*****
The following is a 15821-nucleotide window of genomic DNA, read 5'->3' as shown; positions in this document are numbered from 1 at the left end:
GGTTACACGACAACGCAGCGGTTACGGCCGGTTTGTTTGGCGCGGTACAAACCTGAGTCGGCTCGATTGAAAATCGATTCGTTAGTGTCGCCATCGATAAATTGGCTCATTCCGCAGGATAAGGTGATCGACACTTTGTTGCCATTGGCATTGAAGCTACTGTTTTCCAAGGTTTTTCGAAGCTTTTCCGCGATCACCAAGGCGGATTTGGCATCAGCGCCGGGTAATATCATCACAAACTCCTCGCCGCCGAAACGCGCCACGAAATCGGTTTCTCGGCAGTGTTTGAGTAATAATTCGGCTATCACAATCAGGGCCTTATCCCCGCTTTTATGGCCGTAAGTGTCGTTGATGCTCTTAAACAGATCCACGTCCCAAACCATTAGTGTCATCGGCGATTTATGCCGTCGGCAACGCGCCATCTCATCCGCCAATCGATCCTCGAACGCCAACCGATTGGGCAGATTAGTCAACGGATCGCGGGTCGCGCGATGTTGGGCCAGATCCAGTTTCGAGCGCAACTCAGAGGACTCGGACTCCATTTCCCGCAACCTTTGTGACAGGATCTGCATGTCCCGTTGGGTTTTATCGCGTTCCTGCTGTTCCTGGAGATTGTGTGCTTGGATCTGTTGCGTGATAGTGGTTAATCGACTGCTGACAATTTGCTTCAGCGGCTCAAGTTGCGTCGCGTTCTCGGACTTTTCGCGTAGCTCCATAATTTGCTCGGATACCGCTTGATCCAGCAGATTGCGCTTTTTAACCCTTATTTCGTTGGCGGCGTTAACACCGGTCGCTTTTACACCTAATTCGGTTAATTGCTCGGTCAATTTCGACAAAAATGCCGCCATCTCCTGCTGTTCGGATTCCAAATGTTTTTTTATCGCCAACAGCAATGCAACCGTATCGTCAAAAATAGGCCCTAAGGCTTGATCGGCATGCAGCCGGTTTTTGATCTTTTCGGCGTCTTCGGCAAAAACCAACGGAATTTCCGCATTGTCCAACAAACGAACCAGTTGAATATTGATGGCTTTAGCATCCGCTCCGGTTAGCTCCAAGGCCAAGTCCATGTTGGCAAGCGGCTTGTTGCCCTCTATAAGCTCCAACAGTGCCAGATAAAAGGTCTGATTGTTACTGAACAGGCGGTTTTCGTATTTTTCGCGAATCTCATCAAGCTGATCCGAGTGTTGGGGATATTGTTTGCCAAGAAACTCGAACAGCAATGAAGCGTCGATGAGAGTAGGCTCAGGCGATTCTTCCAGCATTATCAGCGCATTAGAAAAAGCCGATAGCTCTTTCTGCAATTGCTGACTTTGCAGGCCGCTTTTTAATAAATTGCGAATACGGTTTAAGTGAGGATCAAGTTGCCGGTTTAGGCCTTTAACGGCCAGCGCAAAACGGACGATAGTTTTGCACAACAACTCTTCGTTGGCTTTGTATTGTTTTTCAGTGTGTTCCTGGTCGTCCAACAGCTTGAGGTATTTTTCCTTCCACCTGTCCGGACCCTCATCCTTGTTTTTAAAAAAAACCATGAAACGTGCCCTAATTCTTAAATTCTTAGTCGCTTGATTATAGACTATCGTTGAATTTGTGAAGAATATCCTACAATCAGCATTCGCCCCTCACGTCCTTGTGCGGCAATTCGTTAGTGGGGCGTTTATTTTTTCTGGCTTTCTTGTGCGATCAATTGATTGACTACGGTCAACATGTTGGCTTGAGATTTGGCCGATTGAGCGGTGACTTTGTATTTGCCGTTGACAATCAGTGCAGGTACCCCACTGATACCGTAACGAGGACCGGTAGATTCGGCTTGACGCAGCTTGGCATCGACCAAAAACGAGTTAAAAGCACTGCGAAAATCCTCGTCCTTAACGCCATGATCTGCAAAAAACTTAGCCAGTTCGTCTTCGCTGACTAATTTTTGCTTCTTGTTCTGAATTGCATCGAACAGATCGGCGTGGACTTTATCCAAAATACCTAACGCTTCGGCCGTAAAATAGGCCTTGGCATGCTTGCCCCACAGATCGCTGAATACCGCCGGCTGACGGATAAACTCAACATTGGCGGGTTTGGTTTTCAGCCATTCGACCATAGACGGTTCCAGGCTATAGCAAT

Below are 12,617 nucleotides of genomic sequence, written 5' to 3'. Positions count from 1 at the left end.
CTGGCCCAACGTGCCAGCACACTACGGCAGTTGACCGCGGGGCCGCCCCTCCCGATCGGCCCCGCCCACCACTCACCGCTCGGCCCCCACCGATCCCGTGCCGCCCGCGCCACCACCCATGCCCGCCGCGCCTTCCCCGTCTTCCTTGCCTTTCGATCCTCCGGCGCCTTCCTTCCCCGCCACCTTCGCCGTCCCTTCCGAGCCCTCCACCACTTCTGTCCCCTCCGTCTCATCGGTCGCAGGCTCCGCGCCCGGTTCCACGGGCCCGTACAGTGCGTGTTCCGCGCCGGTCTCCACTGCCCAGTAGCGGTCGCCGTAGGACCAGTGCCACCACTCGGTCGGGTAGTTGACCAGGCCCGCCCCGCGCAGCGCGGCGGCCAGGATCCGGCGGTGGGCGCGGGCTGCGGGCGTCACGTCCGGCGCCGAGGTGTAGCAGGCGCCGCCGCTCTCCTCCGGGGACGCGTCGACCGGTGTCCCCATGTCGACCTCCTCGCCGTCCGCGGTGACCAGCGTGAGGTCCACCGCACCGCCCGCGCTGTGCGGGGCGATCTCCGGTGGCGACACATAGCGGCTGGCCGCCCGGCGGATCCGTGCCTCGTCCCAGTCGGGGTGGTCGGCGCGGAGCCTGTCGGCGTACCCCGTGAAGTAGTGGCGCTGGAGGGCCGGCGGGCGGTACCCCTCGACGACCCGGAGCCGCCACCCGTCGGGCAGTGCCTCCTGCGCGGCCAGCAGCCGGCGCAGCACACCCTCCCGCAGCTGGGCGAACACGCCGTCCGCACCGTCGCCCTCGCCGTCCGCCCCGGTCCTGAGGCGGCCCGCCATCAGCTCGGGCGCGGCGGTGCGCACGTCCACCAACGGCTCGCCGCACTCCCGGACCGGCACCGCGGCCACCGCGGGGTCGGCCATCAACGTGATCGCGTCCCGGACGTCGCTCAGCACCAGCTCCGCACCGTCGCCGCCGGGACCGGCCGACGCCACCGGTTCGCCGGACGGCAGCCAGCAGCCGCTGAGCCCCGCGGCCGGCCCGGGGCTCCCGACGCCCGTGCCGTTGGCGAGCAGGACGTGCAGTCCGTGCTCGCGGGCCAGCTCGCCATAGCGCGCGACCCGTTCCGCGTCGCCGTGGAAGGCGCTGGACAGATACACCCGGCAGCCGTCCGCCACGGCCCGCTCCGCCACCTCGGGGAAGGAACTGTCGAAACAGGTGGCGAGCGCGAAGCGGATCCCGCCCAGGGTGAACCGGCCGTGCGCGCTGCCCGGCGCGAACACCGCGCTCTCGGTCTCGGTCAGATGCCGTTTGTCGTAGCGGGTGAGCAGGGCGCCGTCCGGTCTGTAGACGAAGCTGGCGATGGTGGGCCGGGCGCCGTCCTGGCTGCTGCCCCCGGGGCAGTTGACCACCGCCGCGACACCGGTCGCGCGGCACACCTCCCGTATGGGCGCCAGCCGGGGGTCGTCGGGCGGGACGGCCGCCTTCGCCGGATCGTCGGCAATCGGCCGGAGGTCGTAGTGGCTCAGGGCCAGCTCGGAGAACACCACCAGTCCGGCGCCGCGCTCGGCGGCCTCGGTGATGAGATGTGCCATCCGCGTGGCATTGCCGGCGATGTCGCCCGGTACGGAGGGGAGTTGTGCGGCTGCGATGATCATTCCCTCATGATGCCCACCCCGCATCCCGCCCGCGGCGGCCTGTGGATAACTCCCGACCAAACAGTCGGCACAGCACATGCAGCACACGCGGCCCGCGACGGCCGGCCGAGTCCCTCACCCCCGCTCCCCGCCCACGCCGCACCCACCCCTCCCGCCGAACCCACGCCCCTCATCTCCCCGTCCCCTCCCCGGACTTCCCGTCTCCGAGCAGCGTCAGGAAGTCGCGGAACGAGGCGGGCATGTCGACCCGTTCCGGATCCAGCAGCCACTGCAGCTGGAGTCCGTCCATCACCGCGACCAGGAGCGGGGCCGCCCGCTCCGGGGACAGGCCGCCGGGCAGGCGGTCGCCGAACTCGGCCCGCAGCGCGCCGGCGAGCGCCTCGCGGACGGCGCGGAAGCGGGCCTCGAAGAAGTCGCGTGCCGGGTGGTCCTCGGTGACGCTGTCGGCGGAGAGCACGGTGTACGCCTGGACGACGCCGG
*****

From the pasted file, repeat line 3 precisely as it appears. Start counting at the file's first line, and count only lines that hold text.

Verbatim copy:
Below are 12,617 nucleotides of genomic sequence, written 5' to 3'. Positions count from 1 at the left end.